- On healthy hair that is usually moisturized, a well-done bleach won’t make it thinner. And it won’t make it grow slower either. It’s because the bleach isn’t applied to the hair bulbs inside the scalp.
- What bleaching can do, however, is modify the appearance and texture of the hair according to the hair type and the previous chemical processes that were performed on the hair.
There are many myths about bleaching, such as that bleached hair grows slower than hair that has never undergone the chemical process. And that’s just a myth.
However, the one word that should always be associated with bleaching if you’re concerned about the health of your hair is “care.”
Pre and post-care you should consider before bleaching your hair.
You should also evaluate your hair history.
So, it’s all about common sense.Bleaching doesn’t make hair thinner, but successive bleaching could make it thinner.
So, if your idea is to bleach your black hair into a platinum blonde, you’ll have to undergo several bleaching sessions.
It means that you can’t do this change in a single day. Instead, you have to do it over several months as long as you want to prevent the bleaching from thinning your hair.
So, you should check if your hair is virgin or was previously chemically treated.
Tabla de Contenidos
- If your hair is virgin and you don’t want bleaching to make it thinner, you should check its porosity and the peroxide you’ll use during the bleaching process
- If your hair has been previously colored or permed, bleaching could make it thinner and damage it
- Can bleaching slow down hair growth?
If your hair is virgin and you don’t want bleaching to make it thinner, you should check its porosity and the peroxide you’ll use during the bleaching process
This is essential because fine hair isn’t the same as thick hair. Nor is porous hair the same as healthy hair, or even long hair the same as short hair.
And all these issues will determine if your hair would be ruined during the bleaching process. That’s why you should consider a few things before.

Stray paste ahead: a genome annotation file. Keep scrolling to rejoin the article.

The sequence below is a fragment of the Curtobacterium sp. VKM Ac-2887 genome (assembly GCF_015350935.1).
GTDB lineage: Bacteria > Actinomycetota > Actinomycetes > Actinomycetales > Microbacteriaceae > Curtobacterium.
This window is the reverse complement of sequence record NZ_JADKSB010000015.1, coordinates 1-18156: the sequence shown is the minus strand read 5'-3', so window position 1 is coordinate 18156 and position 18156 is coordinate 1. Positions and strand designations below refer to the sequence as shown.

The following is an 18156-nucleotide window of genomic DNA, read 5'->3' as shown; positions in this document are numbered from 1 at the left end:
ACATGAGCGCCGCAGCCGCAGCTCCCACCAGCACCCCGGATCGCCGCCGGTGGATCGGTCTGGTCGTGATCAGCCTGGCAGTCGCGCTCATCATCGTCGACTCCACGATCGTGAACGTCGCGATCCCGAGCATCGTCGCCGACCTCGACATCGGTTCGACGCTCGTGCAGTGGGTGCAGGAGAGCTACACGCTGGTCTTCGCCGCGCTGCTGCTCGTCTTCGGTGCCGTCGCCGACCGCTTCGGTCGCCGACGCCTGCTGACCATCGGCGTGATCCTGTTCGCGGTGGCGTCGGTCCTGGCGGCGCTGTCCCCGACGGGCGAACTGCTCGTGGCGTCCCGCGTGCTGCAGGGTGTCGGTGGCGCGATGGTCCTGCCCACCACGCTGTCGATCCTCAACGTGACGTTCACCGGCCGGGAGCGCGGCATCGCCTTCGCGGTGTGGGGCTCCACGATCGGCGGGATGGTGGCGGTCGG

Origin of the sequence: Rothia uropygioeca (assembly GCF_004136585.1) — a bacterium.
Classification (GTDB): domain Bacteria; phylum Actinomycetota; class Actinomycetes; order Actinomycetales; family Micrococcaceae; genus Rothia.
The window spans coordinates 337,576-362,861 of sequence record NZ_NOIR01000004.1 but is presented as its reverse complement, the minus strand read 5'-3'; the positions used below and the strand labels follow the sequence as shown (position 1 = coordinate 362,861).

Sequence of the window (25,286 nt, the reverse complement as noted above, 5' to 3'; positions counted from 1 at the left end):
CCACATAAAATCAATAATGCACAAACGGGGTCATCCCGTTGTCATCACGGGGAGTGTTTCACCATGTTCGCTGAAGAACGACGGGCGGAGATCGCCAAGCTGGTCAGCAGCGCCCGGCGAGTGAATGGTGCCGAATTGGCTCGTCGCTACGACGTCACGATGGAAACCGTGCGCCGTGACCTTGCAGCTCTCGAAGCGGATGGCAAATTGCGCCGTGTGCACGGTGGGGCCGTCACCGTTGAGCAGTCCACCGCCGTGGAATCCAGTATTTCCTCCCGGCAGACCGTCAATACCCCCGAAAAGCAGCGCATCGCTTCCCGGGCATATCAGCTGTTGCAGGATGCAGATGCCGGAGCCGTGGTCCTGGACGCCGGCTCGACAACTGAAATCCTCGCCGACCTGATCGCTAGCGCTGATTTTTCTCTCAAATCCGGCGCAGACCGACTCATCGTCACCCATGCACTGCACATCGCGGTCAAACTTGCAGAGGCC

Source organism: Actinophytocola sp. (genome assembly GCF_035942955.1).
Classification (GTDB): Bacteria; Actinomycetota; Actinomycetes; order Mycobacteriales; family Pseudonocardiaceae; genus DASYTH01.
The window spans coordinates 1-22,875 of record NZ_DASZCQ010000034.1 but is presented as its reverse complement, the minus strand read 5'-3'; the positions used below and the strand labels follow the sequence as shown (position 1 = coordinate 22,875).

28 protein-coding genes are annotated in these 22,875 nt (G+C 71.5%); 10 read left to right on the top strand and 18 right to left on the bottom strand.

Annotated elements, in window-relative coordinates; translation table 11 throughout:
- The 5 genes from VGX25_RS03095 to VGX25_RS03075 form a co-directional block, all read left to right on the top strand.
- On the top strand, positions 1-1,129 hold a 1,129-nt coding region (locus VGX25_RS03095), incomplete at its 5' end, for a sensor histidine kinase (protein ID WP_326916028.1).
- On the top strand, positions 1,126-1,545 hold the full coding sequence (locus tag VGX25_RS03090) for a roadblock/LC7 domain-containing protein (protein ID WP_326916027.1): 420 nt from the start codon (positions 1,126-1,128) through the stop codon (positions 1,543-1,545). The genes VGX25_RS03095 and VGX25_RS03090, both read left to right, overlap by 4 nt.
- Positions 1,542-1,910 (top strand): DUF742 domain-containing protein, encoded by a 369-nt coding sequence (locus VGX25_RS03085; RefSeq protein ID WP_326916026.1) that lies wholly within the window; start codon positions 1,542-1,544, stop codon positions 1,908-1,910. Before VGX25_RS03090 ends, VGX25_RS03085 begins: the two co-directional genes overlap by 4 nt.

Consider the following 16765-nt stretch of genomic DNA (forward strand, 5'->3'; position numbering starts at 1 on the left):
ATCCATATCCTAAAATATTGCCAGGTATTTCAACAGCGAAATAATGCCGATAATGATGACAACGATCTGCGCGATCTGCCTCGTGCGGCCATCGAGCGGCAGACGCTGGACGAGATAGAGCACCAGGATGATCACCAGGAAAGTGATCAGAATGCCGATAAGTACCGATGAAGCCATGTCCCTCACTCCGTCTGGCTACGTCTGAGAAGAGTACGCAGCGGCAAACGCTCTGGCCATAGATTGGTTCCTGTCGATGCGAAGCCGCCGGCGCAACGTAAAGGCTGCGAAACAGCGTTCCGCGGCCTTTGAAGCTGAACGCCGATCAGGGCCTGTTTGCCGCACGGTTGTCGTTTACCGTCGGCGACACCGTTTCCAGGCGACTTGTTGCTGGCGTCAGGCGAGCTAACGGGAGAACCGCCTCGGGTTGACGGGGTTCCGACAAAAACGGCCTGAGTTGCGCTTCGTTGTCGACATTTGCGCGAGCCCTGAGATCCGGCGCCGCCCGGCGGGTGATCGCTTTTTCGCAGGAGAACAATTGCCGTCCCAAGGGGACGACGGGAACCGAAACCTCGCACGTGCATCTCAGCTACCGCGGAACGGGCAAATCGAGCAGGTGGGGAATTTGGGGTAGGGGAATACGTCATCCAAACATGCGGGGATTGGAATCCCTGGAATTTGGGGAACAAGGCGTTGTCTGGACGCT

- Carefully choose the peroxide you’ll use.
If you have fine hair, a high volume peroxide will dry out your hair and damage it irreversibly.
Now, if your hair is thicker, it may be able to resist a stronger peroxide. Then, you can get the bleach to lighter levels with less damage and risk to your hair.
Please, never use a 40-volume peroxide to bleach your hair because you will literally burn it.
- Check your hair porosity because the color duration will depend on it.
If your hair is porous, prone to dryness, tangles, or has split ends, it’ll become more porous when you bleach it.
It means the color you choose will wash out much faster. Is there anything you can do to prevent this? Definitely, yes!
Always maintain a weekly nourishing and moisturizing routine. It’ll prevent your hair from deteriorating and the color from fading quickly.
- Control the heat during bleaching, especially if your hair is long.
If your hair is long, the heat from your scalp only reaches a few centimeters. So, you’ll need to apply artificial heat on the rest. This way, you’ll achieve an even bleaching.
If you don’t manage to even out the heat, you risk not bleaching your hair evenly. Instead, you’ll get lighter and darker areas.
Therefore, the bleaching process is much easier on short hair because the heat is distributed more evenly.
As you can see, although bleaching doesn’t make the hair thinner, it may damage it. So, you must take into account other issues.
If your hair was chemically treated before, things may get worse.
If your hair has been previously colored or permed, bleaching could make it thinner and damage it
We need to be realistic.
If your hair is dyed black or red, and you want to go to a very light color, your hair will suffer. You have already subjected it to bleaching, a previous chemical process.
And if you don’t moisturize and nourish your hair, bleaching can make your hair thinner because it’s already damaged.
In this case, my advice is to go to a professional to bleach your hair and avoid thinning and breakage.
But the situation is even more delicate if your hair is previously bleached or permed.
In that case, these processes modified your hair’s structure. Therefore, bleaching will generate more damage, and you may notice your hair thinner.
Now that you know that bleaching can only thin previously chemically treated hair, you’re faced with your second question.
Can bleaching slow down hair growth?
And the answer is quite blunt.
Bleaching, like any other chemical hairdressing treatment, works on the hair level.
Therefore, it’s not strong enough to affect the root and the hair bulb, which is where hair growth takes place. Therefore, bleaching doesn’t affect normal hair growth.
But, if you bleach your hair several times in one day or week, or use a peroxide that is more than 40-volumes, you could damage your scalp. And that could affect hair growth.
Bleaching is one of the most aggressive hair treatments. However, if your hair is healthy and you have never colored or bleached it before, you don’t run the risk of making it thinner.
Therefore, if you notice that your hair is damaged or weakened, you should bleach it at a salon. That’s the best way to prevent your hair from becoming thinner or brittle.